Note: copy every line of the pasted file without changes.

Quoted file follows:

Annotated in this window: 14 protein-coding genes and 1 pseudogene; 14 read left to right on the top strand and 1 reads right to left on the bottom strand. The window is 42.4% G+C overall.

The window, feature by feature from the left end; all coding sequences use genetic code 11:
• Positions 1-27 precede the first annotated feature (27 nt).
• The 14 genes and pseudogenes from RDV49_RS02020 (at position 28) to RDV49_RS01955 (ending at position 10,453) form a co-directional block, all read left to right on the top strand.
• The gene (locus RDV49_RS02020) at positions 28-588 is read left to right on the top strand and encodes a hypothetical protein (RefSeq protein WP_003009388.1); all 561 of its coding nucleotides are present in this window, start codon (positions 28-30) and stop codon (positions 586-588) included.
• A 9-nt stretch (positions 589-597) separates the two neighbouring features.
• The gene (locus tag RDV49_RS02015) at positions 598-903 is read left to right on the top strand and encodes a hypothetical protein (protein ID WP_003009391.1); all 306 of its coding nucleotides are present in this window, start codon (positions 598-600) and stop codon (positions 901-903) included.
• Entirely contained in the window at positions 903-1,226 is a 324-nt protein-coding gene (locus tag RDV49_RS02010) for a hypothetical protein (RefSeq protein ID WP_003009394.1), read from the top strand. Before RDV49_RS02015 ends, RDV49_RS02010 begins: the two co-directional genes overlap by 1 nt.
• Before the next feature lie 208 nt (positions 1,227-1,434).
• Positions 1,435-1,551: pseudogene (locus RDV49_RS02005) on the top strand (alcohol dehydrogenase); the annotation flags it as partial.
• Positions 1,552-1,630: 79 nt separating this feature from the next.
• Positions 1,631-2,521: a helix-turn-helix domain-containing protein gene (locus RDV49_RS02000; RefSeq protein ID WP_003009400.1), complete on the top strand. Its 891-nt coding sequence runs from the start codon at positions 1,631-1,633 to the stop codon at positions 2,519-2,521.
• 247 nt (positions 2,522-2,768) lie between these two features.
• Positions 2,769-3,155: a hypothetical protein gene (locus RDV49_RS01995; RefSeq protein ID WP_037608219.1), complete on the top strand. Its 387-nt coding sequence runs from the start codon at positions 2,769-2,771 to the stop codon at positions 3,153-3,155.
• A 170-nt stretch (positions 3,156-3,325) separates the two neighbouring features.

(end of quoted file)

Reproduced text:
Annotated in this window: 14 protein-coding genes and 1 pseudogene; 14 read left to right on the top strand and 1 reads right to left on the bottom strand. The window is 42.4% G+C overall.

The window, feature by feature from the left end; all coding sequences use genetic code 11:
• Positions 1-27 precede the first annotated feature (27 nt).
• The 14 genes and pseudogenes from RDV49_RS02020 (at position 28) to RDV49_RS01955 (ending at position 10,453) form a co-directional block, all read left to right on the top strand.
• The gene (locus RDV49_RS02020) at positions 28-588 is read left to right on the top strand and encodes a hypothetical protein (RefSeq protein WP_003009388.1); all 561 of its coding nucleotides are present in this window, start codon (positions 28-30) and stop codon (positions 586-588) included.
• A 9-nt stretch (positions 589-597) separates the two neighbouring features.
• The gene (locus tag RDV49_RS02015) at positions 598-903 is read left to right on the top strand and encodes a hypothetical protein (protein ID WP_003009391.1); all 306 of its coding nucleotides are present in this window, start codon (positions 598-600) and stop codon (positions 901-903) included.
• Entirely contained in the window at positions 903-1,226 is a 324-nt protein-coding gene (locus tag RDV49_RS02010) for a hypothetical protein (RefSeq protein ID WP_003009394.1), read from the top strand. Before RDV49_RS02015 ends, RDV49_RS02010 begins: the two co-directional genes overlap by 1 nt.
• Before the next feature lie 208 nt (positions 1,227-1,434).
• Positions 1,435-1,551: pseudogene (locus RDV49_RS02005) on the top strand (alcohol dehydrogenase); the annotation flags it as partial.
• Positions 1,552-1,630: 79 nt separating this feature from the next.
• Positions 1,631-2,521: a helix-turn-helix domain-containing protein gene (locus RDV49_RS02000; RefSeq protein ID WP_003009400.1), complete on the top strand. Its 891-nt coding sequence runs from the start codon at positions 1,631-1,633 to the stop codon at positions 2,519-2,521.
• 247 nt (positions 2,522-2,768) lie between these two features.
• Positions 2,769-3,155: a hypothetical protein gene (locus RDV49_RS01995; RefSeq protein ID WP_037608219.1), complete on the top strand. Its 387-nt coding sequence runs from the start codon at positions 2,769-2,771 to the stop codon at positions 3,153-3,155.
• A 170-nt stretch (positions 3,156-3,325) separates the two neighbouring features.